Ireland is no exception.  On this Midsummer’s Eve, we attended aChoir Ballyvaugn most lovely event, a choral concert in the local church in the village of Ballyvaughan put on by the Lismorahuan Singers.  In the choir were the smiling faces of numerous local faces we had gotten to know during our week long stay there. What a perfect way to spend our last night in Ireland- worthy of a poem.

A MIDSUMMER’S EVE

The earth groaned as it rounded

The final point of its orbit

The sun shone brightly into the hours

Of this shortest night

It claimed its final victory over darkness, this year

And as it did, the flowers bloomed

The faeries danced

And the choir lifted their voices in song

Wrapping their chorus around our hearts

Filling us with strength for the slow waning of the light

To come day by day

In the weeks and months before us

But here, now, we are illuminated fully

Let us celebrate the fruits of summer

& bask in the power of the sun’s rays

On this magical Midsummer’s Eve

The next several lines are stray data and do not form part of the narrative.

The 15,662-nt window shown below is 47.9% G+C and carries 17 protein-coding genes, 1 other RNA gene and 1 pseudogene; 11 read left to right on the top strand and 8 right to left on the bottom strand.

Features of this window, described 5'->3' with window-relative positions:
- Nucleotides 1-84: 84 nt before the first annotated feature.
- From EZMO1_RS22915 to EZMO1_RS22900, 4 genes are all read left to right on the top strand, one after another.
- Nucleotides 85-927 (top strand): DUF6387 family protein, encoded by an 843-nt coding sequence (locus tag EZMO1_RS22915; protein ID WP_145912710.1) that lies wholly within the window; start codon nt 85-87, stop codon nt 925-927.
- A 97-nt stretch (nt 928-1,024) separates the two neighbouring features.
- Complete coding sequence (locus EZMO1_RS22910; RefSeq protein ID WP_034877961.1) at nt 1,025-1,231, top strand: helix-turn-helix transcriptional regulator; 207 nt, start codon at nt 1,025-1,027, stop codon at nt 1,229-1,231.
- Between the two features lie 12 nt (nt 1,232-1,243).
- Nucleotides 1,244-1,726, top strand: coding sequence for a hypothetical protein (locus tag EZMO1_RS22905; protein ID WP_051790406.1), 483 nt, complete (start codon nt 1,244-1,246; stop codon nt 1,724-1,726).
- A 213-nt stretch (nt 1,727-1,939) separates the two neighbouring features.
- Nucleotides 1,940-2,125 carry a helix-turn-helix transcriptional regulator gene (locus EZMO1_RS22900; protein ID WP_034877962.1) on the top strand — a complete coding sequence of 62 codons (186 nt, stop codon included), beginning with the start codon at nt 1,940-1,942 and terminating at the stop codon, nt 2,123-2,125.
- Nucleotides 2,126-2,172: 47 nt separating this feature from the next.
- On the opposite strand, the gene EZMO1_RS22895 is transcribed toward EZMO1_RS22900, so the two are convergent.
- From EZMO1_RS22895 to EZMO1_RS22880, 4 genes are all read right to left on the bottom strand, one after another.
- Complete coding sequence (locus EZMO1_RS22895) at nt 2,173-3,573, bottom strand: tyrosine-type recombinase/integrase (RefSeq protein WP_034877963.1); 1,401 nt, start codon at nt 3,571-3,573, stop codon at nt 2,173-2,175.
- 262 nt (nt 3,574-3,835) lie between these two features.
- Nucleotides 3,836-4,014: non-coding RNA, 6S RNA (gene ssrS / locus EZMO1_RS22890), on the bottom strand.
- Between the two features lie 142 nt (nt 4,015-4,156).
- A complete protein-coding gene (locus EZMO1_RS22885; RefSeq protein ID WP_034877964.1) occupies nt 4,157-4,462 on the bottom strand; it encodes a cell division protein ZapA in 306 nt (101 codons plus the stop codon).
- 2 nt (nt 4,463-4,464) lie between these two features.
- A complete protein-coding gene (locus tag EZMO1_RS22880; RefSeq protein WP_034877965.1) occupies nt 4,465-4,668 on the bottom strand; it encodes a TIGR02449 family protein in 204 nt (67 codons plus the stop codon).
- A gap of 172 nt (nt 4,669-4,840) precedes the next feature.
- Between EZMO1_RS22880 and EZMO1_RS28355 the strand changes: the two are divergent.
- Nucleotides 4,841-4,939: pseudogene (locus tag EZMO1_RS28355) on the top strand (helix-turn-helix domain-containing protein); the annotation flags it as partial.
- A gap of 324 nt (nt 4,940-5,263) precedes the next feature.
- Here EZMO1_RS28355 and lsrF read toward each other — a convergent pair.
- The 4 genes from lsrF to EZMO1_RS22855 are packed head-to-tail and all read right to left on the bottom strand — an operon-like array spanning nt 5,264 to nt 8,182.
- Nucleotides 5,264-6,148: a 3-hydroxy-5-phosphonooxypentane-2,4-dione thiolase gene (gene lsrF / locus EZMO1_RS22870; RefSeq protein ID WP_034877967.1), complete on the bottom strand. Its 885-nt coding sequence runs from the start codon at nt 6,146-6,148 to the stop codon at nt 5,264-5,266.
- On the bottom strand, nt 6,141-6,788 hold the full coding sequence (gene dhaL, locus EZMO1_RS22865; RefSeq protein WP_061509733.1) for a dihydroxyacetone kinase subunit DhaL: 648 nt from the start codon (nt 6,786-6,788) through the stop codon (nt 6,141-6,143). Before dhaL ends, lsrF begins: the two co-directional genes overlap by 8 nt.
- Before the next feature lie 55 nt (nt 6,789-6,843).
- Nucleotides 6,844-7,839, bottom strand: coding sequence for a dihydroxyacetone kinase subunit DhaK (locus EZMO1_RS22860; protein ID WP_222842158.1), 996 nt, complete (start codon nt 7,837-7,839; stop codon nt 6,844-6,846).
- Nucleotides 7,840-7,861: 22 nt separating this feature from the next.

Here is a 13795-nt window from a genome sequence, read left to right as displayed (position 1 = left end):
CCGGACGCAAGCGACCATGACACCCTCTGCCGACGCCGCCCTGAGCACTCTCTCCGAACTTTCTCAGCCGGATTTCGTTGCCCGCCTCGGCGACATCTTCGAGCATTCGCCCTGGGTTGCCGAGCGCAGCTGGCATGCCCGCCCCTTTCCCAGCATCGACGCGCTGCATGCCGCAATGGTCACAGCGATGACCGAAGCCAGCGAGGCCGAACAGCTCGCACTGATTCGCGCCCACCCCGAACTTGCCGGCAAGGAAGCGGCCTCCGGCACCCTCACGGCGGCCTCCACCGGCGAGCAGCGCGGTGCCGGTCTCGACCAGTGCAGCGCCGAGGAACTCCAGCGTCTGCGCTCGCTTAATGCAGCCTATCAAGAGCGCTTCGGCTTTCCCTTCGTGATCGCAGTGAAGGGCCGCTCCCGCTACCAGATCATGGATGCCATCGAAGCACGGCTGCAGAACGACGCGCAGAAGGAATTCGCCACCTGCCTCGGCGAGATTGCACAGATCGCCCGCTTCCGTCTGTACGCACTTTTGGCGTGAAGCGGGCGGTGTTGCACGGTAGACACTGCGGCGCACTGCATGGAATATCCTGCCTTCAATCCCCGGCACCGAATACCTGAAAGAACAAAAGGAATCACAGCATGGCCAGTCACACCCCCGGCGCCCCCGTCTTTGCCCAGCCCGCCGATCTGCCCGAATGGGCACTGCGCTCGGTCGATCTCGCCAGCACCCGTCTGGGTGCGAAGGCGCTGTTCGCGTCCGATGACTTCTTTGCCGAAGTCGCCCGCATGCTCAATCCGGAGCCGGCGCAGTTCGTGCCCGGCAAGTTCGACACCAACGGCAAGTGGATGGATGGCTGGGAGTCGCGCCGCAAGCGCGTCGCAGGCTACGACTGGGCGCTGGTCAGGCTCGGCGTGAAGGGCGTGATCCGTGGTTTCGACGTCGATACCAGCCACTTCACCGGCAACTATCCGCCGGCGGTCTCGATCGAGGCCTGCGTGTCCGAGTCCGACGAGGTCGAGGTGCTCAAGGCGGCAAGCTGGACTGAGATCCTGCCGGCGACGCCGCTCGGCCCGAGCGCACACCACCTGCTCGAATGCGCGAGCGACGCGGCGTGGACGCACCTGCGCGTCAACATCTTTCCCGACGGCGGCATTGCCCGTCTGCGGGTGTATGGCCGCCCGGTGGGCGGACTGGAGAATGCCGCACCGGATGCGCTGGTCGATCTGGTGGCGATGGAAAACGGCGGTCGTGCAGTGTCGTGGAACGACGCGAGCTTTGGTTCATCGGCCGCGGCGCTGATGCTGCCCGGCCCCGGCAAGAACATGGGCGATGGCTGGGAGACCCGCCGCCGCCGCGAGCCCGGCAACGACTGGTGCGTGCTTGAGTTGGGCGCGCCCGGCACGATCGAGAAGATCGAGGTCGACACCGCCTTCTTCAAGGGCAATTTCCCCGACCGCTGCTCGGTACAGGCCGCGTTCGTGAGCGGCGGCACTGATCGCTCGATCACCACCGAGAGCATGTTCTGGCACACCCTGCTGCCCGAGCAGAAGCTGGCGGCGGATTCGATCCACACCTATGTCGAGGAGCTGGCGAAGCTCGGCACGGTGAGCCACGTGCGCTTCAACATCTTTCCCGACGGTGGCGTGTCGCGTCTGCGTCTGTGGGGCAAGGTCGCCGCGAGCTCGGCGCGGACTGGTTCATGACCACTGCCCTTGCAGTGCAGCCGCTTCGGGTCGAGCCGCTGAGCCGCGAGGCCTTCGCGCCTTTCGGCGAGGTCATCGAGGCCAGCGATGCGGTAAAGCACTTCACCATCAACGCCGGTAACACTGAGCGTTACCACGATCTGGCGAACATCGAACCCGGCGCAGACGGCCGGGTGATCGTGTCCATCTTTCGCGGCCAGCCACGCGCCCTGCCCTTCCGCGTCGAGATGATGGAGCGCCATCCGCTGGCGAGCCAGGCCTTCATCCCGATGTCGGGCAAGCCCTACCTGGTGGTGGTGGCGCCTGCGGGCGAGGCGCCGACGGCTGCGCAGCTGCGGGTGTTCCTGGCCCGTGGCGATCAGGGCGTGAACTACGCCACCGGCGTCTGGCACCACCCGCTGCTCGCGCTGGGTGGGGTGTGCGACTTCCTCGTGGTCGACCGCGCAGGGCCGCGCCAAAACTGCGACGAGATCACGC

The Burren- If These Rocks Could talk

(reblogged from bylannapass.com)

The land that we now know as Ireland once lay below a vast sea that covered the earth. The ancient seabed filled with layers of dead sea creatures metamorphosed into

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The moon shapes in this rock are fossils of sea 
creatures.

limestone. Over a process of millions of years, the land was uplifted forming hills and mountains.  A series of ice ages further changed the landscape by sculpting out fjords and leaving valleys and lakes in their wake.  The Burren in Western Ireland is a perfect place to explore these ancient processes. we were so lucky to spend a week in this amazing area in W. Ireland.

A granite “tourist” left by a glacier in the limestone.
A sculpture from limestone, water, & wind.
Wave action left these beautiful patterns in the rock
A perfect planter for a tongue fern carved by water.
A sculpted pool.
Making a cairn of limestone on a mountain top in The Burren in memory of my father.

Chronology-Croineolaíocht

This is a blog by committee, a wonderful concept that taps the unique experiences and focus of each of us.  We’ve decided to post by themes. This post is a chronology of our trip, a framework for future posts.